So, how can you maintain the keyboard of your laptop? First, and this should be obvious, don’t eat or drink directly over your laptop. It’s a good tip in general as you aren’t going to get filthy waste all over your machine, but specifically, it means that you aren’t going to spill crumbs or liquid onto your keyboard, which could potentially seep below the keys and damage the connectors underneath that make the keyboard work. This leads me to my next point; keep it clean.

Make sure that you have both A) antibacterial wipes and B) compressed air handy. The anti-bac wipes should be suitable for use with electronics (don’t worry, there are plenty out there) and should be used to wipe down your keyboard after every use, once your laptop has been powered off.

Then, the compressed air should be used maybe once a week to get any trapped dust off your machine and keyboard that a wipe or cloth can’t reach. If you are at all familiar with PC maintenance then this tip shouldn’t be a surprise to you, but realistically cleaning your laptop with compressed air isn’t just a good way to keep your keyboard working, but to stop dust build up in the more vital areas of your laptops system.

You could even take all of this a step further and look into purchasing external peripherals to use outside of your laptops standard keyboard and trackpad. I don’t know about you, but an actual mouse and keyboard combo can often be much easier to use when navigating your desktop, and you have the advantage of knowing that you are saving any potential damage-by-use of your laptop’s hardware by using external components when you can.

Clean The Screen


I’m running over the same arguments I made for cleaning the keyboard here, but now they apply to the screen. Be aware though, the screen of a laptop could potentially be more expensive to fix or replace than a keyboard thanks to it potentially being more powerful or of better quality than the keyboard. An ultra HD screen for example is going to run a lot more expensive than an inferior inbuilt monitor.

Just keep a microfibre cloth handy, along with a screen cleaner and that compressed air, and then keep the following in mind; Never spray the cleaner directly onto your laptop screen, never oversaturate your cloth with cleaner, and always wipe from left to right rather than in small circles – this can just spread dust around. Use the compressed air to clean any dust from the areas you can’t reach, and you should be all set!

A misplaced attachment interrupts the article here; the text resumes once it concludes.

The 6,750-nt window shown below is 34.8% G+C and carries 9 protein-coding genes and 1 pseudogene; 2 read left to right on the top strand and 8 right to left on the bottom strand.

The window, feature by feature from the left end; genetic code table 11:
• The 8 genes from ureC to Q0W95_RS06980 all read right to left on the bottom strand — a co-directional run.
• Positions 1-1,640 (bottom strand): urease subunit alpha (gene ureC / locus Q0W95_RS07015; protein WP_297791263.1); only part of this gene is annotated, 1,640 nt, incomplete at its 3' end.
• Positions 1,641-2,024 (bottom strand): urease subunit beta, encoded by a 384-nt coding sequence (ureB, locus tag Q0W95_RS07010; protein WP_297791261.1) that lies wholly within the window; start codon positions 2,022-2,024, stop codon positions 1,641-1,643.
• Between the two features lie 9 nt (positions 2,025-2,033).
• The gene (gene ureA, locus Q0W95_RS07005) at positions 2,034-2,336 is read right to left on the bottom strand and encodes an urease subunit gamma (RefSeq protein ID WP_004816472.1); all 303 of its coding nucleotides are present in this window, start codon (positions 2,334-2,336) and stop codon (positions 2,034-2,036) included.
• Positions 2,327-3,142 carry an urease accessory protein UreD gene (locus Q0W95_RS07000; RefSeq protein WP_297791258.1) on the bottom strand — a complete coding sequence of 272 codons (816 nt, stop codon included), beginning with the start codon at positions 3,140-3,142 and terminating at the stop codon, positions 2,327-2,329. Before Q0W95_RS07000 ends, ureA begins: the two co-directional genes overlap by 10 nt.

Be Mindful When Using Your Laptop

This might sound like a really simple and easy to follow step, but please – just watch out when you are using your laptop that you aren’t damaging any of its hardware or external components by accident. Why am I mentioning this? Well, think about it.

No one has ever run a power cord across a room to power something on the other side – but you might with a laptop AC adapter. No one has ever dropped a PC when they were using it whilst moving from one room to another, and no one has ever ruined their entire PC setup by lifting it up by the screen, which then snapped off from the case and smashed on the floor.

All of these things are possible with a laptop. What I’m saying is that there are some general rules to follow when it comes to using a laptop day today. For one, as I already hinted at, never pick up the laptop by its screen, always by its base. You run the risk of weakening the hinges otherwise, which could potentially break, leading to smashed hardware and a pricey replacement.

You also want to watch how you handle a power cord. Typically, these trail further and in more awkward areas than a PC power cable, which can lead to instances of running them over in a desk chair, standing on the actual charging pin and breaking it, or even tripping over the cable whilst it’s in use, potentially ruining your charging port. What I’m saying is that cable management is always important, especially if you want to avoid finding a replacement charger online. Always annoying – and an avoidable cost.

Then you have the actual hardware on the laptop – USB ports, audio jacks, and CD trays – all breakable, and if not handled right they defiantly will. Make sure that you never force a cable into a port to connect, that your cd tray is always tucked away when not in use and that if you are using headphones or speakers your constantly aware of your connecting cable, lest you reck either your headphone cables or the actual input on your laptop.